Madison is still looking for a developer for Judge Doyle Square, but is no longer offering any subsidies.
Ald. David Ahrens doesn't tend to get excited about the actions of the Common Council, where he is often at odds with his 19 colleagues, protesting their votes and arguing that the data don't support their actions.
But on Tuesday night, Ahrens was thrilled about the direction the council took on Judge Doyle Square, a development he's been arguing against for more than a year.
"We've come to our senses," he says. "What the council did more or less reflects what the sentiment in the city is, which is that the city shouldn't be involved in subsidizing these properties, and we should get paid for the land we'd give them."
The council is still pursuing the project, which includes rebuilding the Government East parking ramp, building a hotel to complement Monona Terrace and potentially constructing some other type of development, be it housing, offices, retail or a mix.
But in voting Tuesday night to reissue a request for proposals, it signaled that developers shouldn't expect the city to pony up a large chunk of the cost.
The last round of proposals -- which arrived in October 2013 -- all came with a hefty price tags. The committee sorting through them eventually selected a $174 million project by developer Bob Dunn. His proposal would have cost the city close to $80 million, including $28.3 million for a new garage, $44.6 million in tax incremental financing in order to build a 318-room hotel, and another $3.9 million in TIF for private development around the garage. The city and developer later scaled the project down, but it was still too much, so the council and the mayor pulled the plug. Finally, the council voted to rebid the project.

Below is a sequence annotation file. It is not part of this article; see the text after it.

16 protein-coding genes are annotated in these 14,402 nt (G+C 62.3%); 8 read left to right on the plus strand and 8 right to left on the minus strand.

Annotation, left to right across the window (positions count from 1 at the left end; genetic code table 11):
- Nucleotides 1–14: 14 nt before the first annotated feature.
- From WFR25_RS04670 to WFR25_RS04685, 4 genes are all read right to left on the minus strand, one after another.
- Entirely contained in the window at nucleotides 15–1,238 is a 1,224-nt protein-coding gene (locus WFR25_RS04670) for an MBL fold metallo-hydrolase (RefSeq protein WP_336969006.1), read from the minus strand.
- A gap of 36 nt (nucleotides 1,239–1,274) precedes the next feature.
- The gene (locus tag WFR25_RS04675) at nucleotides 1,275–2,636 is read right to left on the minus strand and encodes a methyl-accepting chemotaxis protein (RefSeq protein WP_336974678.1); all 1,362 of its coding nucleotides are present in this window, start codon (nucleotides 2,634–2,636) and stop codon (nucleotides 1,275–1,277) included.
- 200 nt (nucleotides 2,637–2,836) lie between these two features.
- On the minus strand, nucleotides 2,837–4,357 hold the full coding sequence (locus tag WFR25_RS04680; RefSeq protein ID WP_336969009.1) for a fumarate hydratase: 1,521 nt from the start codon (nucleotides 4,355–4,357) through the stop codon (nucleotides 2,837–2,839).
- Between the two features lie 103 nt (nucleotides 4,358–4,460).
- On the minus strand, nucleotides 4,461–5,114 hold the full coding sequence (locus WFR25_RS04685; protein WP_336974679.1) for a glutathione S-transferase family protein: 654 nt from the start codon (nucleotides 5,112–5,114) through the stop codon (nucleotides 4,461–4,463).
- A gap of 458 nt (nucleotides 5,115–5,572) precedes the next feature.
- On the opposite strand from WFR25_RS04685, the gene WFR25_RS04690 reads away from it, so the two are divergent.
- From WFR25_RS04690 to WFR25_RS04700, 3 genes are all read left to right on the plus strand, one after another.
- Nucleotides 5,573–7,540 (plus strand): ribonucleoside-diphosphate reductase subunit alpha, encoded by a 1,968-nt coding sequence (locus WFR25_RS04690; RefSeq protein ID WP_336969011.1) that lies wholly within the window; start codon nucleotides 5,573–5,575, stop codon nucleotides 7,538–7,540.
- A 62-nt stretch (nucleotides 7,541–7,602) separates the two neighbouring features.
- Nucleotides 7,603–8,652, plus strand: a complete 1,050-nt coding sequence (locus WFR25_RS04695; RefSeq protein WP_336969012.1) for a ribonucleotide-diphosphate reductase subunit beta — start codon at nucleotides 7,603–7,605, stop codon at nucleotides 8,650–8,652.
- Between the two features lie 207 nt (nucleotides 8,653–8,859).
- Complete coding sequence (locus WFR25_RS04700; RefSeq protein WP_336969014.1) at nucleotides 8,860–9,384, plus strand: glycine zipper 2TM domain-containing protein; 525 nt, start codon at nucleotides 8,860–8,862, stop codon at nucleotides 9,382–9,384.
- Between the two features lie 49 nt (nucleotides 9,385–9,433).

The new request for proposals still ask for a hotel, but states "No TIF assistance shall be available for the non-parking elements of the project." The city will pay for and control the parking.
The proposal also states that the developer will have to buy both the air rights above the garage and the property behind the Madison Municipal Building, where a hotel would likely be built. (The earlier proposals had the city giving developers the land.) And the city reserves the right to use 20,000 square feet of space in the development for meeting space to complement Monona Terrace.
The new proposals meet Ahrens main objectives -- removing a subsidy for a private hotel development, which he does not believe will help Monona Terrace book conventions. And he's also thrilled that a developer won't be given valuable city land.
"The only thing the city is doing now is we’re selling the land," he says. "This is what should have been done from the beginning."
It was a rare moment of victory for Ahrens. "I've always been involved in political or social movements. I did anti-smoking for 10 years in the state," he says. "I never felt like I really did something that's definable. In this instance, giving a small handful of people credit, we really did it."
"It could have been a debacle," he adds.
New proposals are due May 1. Ahrens is confident the city will get some, even without the promise of subsidies, given the boom in hotel construction downtown, the high occupancy rates and the valuable location. Ald. Mark Clear is a longtime champion of the project who had supported a controversial proposal to turn the Municipal Building into a hotel and build new city offices elsewhere. He says he's comfortable with the new request, but is less confident the city will get good proposals without public support.
"[Developers] may well come back with a proposal that requires more public support than the city has indicated it's willing to give," says Clear. "I would hope that developers would be willing to propose what they think will be successful, even it might not meet the letter of the RFP."
Another opponent of the project, Andy Olsen, is also pleased with the new proposal but frets a subsidy is lurking in the shadows.
"Citizen pressure has reduced the subsidies, or at least sent them into hiding," Olsen writes in an email. "Mayoral candidates should explain what they will do with the nearly $20 million in public funds tied up in the TID 25 reserve. Those funds should be released ASAP for pressing needs."